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How to remove hair dye from painted walls

Updated on April 30, 2013

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Many of us have attempted to dye our hair at home; whether it be eyebrow hair, eyelashes or the hair on top of our head, there's always an issue that some of the dye will splash onto the walls due to human error. Most people think that this is their bathroom ruined forever, but there are various methods to removing hair dye stains out of walls.

First we will explore what "foolproof techniques" (to quote various sources online) are worthless and as effective as trying to get dye off by licking it with your tongue.

Methods that DON'T work!

  • (Whitening) Toothpaste - I'm not too sure how this technique has cropped up on the internet, but it does absolutely does not work with good quality hair dye. It has many other uses and can help fight against occasional acne outbreaks, but it will only leave your stained walls with a minty smell instead of removing the dye.
  • Hot Water - Yes this will work for a few minutes after the dye has made contact with the walls, but attempting to do it hours/days later is useless and you will end up washing the paint off the walls before the dye.
  • Sandpapering - Needless to say, yes it's going to get dye out... alongside the paint on your walls. The amount of paint that will be taken out with the dye is simply not worth it.
  • Make-up Products - The majority (not all) of these products are not going to do any good for your walls. Most of the time it will be similar to a person wearing concealer - it will simply hide the problem, not remove it. Either that or you will end up with more stains on your walls.

Now let's explore the methods that are much more likely to produce desirable effects.

Effective methods

To get dye out of walls you need to use a chemical that is well renowned for removing stains from various places. They don't necessarily need to be designed from removing hair dye from walls and the large majority of the following techniques aren't:

  • Bleach - Never underestimate the power of bleach. The problem with bleach is that it can potentially ruin the paint on walls, that's why it is advisable to mix half water/half bleach in some container (or spray bottle) and wipe that on the wall instead. I have personally used a solution without water and it hasn't ruined walls, but it's a very risky thing to perform.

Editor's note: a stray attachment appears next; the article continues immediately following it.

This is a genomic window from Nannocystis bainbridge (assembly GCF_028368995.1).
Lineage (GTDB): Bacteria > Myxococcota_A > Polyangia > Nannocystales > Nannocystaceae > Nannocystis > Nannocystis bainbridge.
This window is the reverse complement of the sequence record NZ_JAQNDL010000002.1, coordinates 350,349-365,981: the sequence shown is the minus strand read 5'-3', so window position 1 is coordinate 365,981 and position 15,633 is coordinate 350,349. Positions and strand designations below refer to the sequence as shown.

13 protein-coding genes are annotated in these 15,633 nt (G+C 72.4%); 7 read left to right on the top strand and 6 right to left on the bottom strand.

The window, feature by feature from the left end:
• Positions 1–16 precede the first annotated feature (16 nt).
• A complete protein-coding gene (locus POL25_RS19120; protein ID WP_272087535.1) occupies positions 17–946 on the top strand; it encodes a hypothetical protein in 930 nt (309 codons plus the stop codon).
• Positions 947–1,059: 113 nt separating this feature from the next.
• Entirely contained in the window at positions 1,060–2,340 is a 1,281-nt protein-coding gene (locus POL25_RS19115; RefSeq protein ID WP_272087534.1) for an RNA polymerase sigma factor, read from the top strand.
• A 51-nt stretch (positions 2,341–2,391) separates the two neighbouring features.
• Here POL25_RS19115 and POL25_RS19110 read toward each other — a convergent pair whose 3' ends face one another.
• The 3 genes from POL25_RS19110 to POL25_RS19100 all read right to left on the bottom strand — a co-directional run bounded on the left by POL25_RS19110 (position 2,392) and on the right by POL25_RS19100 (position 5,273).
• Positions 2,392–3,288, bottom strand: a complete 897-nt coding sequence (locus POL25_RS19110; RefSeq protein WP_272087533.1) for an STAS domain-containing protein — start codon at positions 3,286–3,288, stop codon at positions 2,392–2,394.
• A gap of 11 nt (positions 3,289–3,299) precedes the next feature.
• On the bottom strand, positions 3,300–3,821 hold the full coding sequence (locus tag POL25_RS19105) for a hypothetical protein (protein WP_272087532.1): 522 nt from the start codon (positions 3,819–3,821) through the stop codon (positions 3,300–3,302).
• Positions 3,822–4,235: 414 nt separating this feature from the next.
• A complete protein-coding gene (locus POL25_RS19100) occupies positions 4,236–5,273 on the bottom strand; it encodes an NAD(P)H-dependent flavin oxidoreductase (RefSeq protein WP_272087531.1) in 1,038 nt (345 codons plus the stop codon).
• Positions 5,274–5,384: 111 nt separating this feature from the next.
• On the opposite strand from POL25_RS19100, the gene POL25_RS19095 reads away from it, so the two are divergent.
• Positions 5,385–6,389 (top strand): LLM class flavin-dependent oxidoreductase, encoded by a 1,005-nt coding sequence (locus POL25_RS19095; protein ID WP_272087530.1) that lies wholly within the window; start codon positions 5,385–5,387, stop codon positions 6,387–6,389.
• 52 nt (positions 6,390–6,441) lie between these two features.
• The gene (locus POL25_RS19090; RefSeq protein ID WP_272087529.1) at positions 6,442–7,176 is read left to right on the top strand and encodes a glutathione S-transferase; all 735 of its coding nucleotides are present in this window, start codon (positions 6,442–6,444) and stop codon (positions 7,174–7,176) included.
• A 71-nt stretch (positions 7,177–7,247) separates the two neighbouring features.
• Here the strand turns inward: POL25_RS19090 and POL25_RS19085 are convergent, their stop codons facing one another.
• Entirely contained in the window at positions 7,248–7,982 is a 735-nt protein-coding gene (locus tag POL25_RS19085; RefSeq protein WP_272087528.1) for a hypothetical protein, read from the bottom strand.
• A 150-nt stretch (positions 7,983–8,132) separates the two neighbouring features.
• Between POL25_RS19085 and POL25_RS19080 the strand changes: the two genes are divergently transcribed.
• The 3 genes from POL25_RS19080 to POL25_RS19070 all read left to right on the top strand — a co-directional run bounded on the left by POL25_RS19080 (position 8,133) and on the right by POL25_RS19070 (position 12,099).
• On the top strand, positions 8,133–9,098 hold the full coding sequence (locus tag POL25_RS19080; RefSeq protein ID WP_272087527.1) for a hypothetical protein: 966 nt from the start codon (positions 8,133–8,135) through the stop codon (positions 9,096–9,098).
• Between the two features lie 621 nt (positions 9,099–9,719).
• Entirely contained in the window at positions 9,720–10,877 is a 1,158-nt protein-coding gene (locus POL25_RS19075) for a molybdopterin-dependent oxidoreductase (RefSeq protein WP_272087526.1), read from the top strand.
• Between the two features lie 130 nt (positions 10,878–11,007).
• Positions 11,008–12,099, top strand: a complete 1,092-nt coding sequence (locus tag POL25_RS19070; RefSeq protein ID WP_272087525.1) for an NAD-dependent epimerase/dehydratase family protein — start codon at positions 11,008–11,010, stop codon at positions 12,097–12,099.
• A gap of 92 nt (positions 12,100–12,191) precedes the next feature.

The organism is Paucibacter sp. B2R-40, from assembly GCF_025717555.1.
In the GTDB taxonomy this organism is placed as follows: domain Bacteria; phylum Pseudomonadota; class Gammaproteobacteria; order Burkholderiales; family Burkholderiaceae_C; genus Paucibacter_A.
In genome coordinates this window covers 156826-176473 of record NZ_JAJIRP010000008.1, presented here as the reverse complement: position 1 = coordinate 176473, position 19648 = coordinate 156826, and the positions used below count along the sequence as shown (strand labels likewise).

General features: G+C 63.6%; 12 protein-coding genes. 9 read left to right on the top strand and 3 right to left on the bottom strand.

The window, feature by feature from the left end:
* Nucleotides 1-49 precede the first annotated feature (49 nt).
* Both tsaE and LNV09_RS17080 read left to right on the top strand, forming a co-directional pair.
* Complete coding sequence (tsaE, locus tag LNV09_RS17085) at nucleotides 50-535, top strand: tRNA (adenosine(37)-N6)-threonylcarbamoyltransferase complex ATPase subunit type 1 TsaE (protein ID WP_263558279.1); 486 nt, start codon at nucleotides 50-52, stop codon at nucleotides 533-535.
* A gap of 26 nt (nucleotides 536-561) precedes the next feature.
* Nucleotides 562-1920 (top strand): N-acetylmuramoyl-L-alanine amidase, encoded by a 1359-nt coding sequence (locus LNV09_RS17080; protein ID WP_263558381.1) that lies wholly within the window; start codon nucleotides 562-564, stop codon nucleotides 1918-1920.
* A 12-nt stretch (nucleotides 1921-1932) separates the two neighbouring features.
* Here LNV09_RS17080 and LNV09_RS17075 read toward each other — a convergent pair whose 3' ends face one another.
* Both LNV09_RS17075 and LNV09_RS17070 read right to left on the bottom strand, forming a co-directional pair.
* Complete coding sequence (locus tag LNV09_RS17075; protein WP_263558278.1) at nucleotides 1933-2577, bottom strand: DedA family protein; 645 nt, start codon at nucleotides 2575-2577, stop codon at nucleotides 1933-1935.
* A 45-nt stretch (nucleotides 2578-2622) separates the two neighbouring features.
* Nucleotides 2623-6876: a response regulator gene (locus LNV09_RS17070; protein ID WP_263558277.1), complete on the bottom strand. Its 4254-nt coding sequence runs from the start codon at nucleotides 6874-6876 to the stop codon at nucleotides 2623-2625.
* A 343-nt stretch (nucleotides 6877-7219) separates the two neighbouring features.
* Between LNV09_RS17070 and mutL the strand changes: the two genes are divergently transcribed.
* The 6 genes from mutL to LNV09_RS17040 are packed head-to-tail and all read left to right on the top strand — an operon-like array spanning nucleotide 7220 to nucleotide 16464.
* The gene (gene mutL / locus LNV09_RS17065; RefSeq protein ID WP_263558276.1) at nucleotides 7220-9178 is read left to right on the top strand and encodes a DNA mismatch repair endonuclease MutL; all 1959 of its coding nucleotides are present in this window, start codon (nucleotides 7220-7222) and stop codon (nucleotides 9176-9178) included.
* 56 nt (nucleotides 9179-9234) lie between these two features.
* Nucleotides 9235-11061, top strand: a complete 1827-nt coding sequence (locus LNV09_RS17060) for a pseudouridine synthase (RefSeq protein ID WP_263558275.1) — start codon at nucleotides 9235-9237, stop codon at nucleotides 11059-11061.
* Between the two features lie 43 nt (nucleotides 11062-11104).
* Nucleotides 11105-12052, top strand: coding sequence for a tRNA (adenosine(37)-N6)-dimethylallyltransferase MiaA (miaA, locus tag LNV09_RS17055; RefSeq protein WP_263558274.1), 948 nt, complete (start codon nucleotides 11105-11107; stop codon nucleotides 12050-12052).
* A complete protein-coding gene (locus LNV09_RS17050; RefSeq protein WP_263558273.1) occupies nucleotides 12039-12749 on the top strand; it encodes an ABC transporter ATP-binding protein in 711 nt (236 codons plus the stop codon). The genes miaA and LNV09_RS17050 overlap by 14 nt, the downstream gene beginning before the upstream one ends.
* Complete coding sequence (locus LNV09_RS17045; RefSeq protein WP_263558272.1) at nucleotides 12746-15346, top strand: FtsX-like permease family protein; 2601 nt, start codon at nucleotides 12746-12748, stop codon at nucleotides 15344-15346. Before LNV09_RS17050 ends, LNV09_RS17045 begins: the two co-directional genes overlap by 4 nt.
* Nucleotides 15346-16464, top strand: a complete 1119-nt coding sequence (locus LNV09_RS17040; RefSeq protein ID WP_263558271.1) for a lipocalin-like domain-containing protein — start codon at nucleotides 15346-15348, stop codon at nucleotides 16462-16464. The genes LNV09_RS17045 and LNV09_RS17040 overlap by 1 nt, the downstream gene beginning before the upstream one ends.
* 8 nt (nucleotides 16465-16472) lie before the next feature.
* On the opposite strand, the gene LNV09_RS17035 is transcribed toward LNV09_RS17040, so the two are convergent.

Remember to be incredibly careful when handling bleach and never mix it with vinegar for a cleaning solution.

  • Nail Varnish/Polish Remover - Acetone (the active ingredient in nail polish remover) is quite good at "toning down" stains on walls. It tends to be more effective at fading the stains than completely removing them.
  • WD40 - I haven't personally tried this method but it appears to be widely praised online and isn't an unreasonable technique to try as long as you can deal with the smell.
  • Magic Eraser - I haven't used this technique but it has been praised massively and receives positive reviews over a wide variety of sites. It currently has a rating of 4.5/5 on Amazon UK so it wouldn't be ridiculous to try it out. Remember the other methods are much cheaper though.

Source

If all else fails...

Simply paint over it. It's never a bad idea to keep any spare paint you have after decorating a room and comes in handy if any stains ever end up on the wall. I've painted over a few dye stains, oil stains and various other marks before because it's simply a much quicker and more resourceful method.

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    • profile image

      Rebecca 22 months ago

      The magic eraser did not work at all.

    • profile image

      lily 2 years ago

      My friend is trying to remove hair dye from a painted wall. Help??

    • profile image

      Samantha 3 years ago

      The walls i removed it from wasn't actual paint. Don't know the material (in germany in a dormroom) But the Acetone was 85% there. I will go through later and bleach the whole bathroom anyway. I think the rest will come off then! Thanks for this.

    • profile image

      Alexis 3 years ago

      I used the Mr. Clean magic eraser and it worked like a charm on my bathroom cabinets, thank you :)

    • profile image

      lynn 3 years ago

      The acetone removed my paint.

    • Ceres Schwarz profile image

      Ceres Schwarz 4 years ago

      This is very useful for those who are having trouble removing hair dye stains from walls. It's good that you mentioned what works and what doesn't. And just painting over the stains is a pretty good idea too if people have the time for it.